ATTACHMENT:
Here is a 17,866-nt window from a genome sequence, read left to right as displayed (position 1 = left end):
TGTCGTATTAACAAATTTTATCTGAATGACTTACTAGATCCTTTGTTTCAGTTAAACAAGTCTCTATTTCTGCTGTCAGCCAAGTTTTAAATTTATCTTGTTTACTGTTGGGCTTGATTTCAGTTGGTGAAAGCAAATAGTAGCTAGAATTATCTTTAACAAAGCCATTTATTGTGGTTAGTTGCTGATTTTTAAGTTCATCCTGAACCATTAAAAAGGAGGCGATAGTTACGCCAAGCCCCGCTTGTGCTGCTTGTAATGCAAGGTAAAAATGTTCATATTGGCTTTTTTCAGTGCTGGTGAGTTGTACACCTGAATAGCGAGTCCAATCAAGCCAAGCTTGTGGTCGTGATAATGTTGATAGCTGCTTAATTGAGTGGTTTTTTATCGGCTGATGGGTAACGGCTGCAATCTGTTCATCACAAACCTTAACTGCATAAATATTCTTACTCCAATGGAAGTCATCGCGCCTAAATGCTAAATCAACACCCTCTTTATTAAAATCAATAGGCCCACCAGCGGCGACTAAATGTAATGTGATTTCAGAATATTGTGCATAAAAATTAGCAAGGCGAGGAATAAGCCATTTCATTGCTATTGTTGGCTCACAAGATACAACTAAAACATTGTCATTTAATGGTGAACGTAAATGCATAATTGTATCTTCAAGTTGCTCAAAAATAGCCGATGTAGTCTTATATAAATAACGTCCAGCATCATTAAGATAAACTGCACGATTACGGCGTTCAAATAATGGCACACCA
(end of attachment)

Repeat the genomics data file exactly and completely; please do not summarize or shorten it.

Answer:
Here is a 17,866-nt window from a genome sequence, read left to right as displayed (position 1 = left end):
TGTCGTATTAACAAATTTTATCTGAATGACTTACTAGATCCTTTGTTTCAGTTAAACAAGTCTCTATTTCTGCTGTCAGCCAAGTTTTAAATTTATCTTGTTTACTGTTGGGCTTGATTTCAGTTGGTGAAAGCAAATAGTAGCTAGAATTATCTTTAACAAAGCCATTTATTGTGGTTAGTTGCTGATTTTTAAGTTCATCCTGAACCATTAAAAAGGAGGCGATAGTTACGCCAAGCCCCGCTTGTGCTGCTTGTAATGCAAGGTAAAAATGTTCATATTGGCTTTTTTCAGTGCTGGTGAGTTGTACACCTGAATAGCGAGTCCAATCAAGCCAAGCTTGTGGTCGTGATAATGTTGATAGCTGCTTAATTGAGTGGTTTTTTATCGGCTGATGGGTAACGGCTGCAATCTGTTCATCACAAACCTTAACTGCATAAATATTCTTACTCCAATGGAAGTCATCGCGCCTAAATGCTAAATCAACACCCTCTTTATTAAAATCAATAGGCCCACCAGCGGCGACTAAATGTAATGTGATTTCAGAATATTGTGCATAAAAATTAGCAAGGCGAGGAATAAGCCATTTCATTGCTATTGTTGGCTCACAAGATACAACTAAAACATTGTCATTTAATGGTGAACGTAAATGCATAATTGTATCTTCAAGTTGCTCAAAAATAGCCGATGTAGTCTTATATAAATAACGTCCAGCATCATTAAGATAAACTGCACGATTACGGCGTTCAAATAATGGCACACCA